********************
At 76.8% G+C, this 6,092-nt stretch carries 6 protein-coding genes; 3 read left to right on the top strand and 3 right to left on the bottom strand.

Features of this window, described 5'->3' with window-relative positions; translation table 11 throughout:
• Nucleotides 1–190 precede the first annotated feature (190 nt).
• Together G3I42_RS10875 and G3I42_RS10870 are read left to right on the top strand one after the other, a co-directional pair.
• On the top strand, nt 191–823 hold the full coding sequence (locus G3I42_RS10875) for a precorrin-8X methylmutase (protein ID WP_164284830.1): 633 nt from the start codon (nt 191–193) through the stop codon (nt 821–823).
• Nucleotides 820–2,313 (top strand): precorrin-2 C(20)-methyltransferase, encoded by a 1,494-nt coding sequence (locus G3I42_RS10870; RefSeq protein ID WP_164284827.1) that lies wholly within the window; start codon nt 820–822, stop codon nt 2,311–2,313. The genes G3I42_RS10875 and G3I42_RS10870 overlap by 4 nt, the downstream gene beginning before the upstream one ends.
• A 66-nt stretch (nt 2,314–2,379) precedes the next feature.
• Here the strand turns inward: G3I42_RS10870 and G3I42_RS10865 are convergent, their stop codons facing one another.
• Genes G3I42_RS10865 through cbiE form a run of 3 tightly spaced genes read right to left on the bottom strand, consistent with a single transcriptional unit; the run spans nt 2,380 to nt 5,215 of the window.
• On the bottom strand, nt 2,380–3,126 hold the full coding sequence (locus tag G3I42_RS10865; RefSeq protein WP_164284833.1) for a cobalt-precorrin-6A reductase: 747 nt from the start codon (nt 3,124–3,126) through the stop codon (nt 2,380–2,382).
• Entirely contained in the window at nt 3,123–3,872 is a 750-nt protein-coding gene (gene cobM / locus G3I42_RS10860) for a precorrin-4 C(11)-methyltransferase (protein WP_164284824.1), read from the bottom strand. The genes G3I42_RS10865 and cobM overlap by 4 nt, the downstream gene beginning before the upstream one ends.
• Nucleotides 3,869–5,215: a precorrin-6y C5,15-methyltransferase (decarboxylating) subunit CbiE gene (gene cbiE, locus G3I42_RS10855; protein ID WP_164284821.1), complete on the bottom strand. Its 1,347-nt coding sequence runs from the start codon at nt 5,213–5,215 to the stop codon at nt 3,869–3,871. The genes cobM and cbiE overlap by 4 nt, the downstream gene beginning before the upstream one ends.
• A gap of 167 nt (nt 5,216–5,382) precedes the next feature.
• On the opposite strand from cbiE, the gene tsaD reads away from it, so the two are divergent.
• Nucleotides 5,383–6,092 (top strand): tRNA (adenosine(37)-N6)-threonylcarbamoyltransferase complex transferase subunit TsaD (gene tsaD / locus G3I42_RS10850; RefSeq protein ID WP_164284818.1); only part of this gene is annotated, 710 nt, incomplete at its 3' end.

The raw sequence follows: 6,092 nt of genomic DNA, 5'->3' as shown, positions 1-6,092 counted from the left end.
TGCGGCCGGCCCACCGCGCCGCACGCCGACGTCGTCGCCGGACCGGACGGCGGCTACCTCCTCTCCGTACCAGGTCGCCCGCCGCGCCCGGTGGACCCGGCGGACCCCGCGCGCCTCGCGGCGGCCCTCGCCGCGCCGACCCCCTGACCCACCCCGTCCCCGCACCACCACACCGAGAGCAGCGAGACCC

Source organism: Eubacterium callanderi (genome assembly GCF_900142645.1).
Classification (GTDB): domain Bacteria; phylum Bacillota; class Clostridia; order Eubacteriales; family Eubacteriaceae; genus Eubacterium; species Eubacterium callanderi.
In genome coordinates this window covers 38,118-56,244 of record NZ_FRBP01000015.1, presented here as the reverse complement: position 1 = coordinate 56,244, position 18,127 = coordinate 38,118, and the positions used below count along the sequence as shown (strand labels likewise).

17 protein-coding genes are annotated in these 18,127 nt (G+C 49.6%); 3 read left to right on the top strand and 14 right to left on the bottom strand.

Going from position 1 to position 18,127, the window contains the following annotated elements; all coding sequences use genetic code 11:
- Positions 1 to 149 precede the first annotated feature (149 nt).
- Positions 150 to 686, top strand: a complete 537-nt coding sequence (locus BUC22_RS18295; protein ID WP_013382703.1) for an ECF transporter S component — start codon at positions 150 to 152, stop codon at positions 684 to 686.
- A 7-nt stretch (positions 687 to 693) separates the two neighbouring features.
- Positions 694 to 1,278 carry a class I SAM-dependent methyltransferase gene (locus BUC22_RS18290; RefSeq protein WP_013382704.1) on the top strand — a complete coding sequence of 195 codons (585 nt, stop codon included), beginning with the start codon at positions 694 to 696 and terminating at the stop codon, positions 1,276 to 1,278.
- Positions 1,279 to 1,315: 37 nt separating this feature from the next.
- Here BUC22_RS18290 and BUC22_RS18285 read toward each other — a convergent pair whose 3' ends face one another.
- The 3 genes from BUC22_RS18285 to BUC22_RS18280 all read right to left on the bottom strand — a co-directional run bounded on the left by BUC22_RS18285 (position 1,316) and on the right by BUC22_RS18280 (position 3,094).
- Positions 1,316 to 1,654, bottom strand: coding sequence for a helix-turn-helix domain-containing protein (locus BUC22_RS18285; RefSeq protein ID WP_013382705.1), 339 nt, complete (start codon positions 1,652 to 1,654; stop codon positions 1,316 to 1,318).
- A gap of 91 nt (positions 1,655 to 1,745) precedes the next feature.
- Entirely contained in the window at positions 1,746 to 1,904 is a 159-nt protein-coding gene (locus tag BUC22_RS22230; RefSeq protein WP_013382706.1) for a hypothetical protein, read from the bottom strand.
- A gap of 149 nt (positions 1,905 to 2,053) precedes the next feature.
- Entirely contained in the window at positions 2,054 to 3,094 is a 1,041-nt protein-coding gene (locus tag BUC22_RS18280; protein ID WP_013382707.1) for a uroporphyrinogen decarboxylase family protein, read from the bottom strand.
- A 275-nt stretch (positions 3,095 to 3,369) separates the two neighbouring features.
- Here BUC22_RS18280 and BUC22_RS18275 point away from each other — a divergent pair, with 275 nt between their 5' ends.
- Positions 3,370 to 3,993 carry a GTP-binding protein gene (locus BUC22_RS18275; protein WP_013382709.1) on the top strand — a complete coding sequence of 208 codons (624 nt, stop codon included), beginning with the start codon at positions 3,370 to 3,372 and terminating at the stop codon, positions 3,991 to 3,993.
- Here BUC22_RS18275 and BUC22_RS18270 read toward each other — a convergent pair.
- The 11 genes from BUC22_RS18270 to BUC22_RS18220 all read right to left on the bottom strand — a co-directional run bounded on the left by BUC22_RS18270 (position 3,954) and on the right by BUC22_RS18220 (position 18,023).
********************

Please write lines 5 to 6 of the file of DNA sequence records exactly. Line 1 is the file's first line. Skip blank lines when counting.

• On the top strand, nt 191–823 hold the full coding sequence (locus G3I42_RS10875) for a precorrin-8X methylmutase (protein ID WP_164284830.1): 633 nt from the start codon (nt 191–193) through the stop codon (nt 821–823).
• Nucleotides 820–2,313 (top strand): precorrin-2 C(20)-methyltransferase, encoded by a 1,494-nt coding sequence (locus G3I42_RS10870; RefSeq protein ID WP_164284827.1) that lies wholly within the window; start codon nt 820–822, stop codon nt 2,311–2,313. The genes G3I42_RS10875 and G3I42_RS10870 overlap by 4 nt, the downstream gene beginning before the upstream one ends.